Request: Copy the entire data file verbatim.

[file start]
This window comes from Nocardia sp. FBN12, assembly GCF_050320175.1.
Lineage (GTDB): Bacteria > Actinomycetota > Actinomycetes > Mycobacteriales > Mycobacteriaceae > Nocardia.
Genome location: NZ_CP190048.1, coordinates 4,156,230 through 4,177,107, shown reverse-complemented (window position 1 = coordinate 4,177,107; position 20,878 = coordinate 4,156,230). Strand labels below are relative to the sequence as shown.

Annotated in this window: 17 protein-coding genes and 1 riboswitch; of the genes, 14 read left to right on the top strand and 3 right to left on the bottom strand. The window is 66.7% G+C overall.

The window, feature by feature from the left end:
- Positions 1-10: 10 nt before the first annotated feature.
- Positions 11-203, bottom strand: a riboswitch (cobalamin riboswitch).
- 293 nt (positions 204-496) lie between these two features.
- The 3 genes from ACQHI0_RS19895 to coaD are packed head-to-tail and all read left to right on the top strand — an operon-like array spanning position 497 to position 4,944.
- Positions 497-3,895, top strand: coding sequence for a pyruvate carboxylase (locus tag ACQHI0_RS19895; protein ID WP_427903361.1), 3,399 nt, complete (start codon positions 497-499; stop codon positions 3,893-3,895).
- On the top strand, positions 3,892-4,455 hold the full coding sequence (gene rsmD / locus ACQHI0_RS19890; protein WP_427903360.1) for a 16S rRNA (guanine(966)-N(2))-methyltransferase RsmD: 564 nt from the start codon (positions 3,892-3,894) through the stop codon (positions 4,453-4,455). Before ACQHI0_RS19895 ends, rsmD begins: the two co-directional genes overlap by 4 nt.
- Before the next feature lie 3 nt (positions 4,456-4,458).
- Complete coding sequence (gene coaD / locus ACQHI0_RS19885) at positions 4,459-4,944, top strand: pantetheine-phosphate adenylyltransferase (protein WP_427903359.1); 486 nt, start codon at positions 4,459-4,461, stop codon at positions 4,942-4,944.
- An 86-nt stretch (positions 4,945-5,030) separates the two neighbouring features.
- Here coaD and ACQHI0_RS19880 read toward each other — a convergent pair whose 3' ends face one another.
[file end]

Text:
This window comes from Nocardia sp. FBN12, assembly GCF_050320175.1.
Lineage (GTDB): Bacteria > Actinomycetota > Actinomycetes > Mycobacteriales > Mycobacteriaceae > Nocardia.
Genome location: NZ_CP190048.1, coordinates 4,156,230 through 4,177,107, shown reverse-complemented (window position 1 = coordinate 4,177,107; position 20,878 = coordinate 4,156,230). Strand labels below are relative to the sequence as shown.

Annotated in this window: 17 protein-coding genes and 1 riboswitch; of the genes, 14 read left to right on the top strand and 3 right to left on the bottom strand. The window is 66.7% G+C overall.

The window, feature by feature from the left end:
- Positions 1-10: 10 nt before the first annotated feature.
- Positions 11-203, bottom strand: a riboswitch (cobalamin riboswitch).
- 293 nt (positions 204-496) lie between these two features.
- The 3 genes from ACQHI0_RS19895 to coaD are packed head-to-tail and all read left to right on the top strand — an operon-like array spanning position 497 to position 4,944.
- Positions 497-3,895, top strand: coding sequence for a pyruvate carboxylase (locus tag ACQHI0_RS19895; protein ID WP_427903361.1), 3,399 nt, complete (start codon positions 497-499; stop codon positions 3,893-3,895).
- On the top strand, positions 3,892-4,455 hold the full coding sequence (gene rsmD / locus ACQHI0_RS19890; protein WP_427903360.1) for a 16S rRNA (guanine(966)-N(2))-methyltransferase RsmD: 564 nt from the start codon (positions 3,892-3,894) through the stop codon (positions 4,453-4,455). Before ACQHI0_RS19895 ends, rsmD begins: the two co-directional genes overlap by 4 nt.
- Before the next feature lie 3 nt (positions 4,456-4,458).
- Complete coding sequence (gene coaD / locus ACQHI0_RS19885) at positions 4,459-4,944, top strand: pantetheine-phosphate adenylyltransferase (protein WP_427903359.1); 486 nt, start codon at positions 4,459-4,461, stop codon at positions 4,942-4,944.
- An 86-nt stretch (positions 4,945-5,030) separates the two neighbouring features.
- Here coaD and ACQHI0_RS19880 read toward each other — a convergent pair whose 3' ends face one another.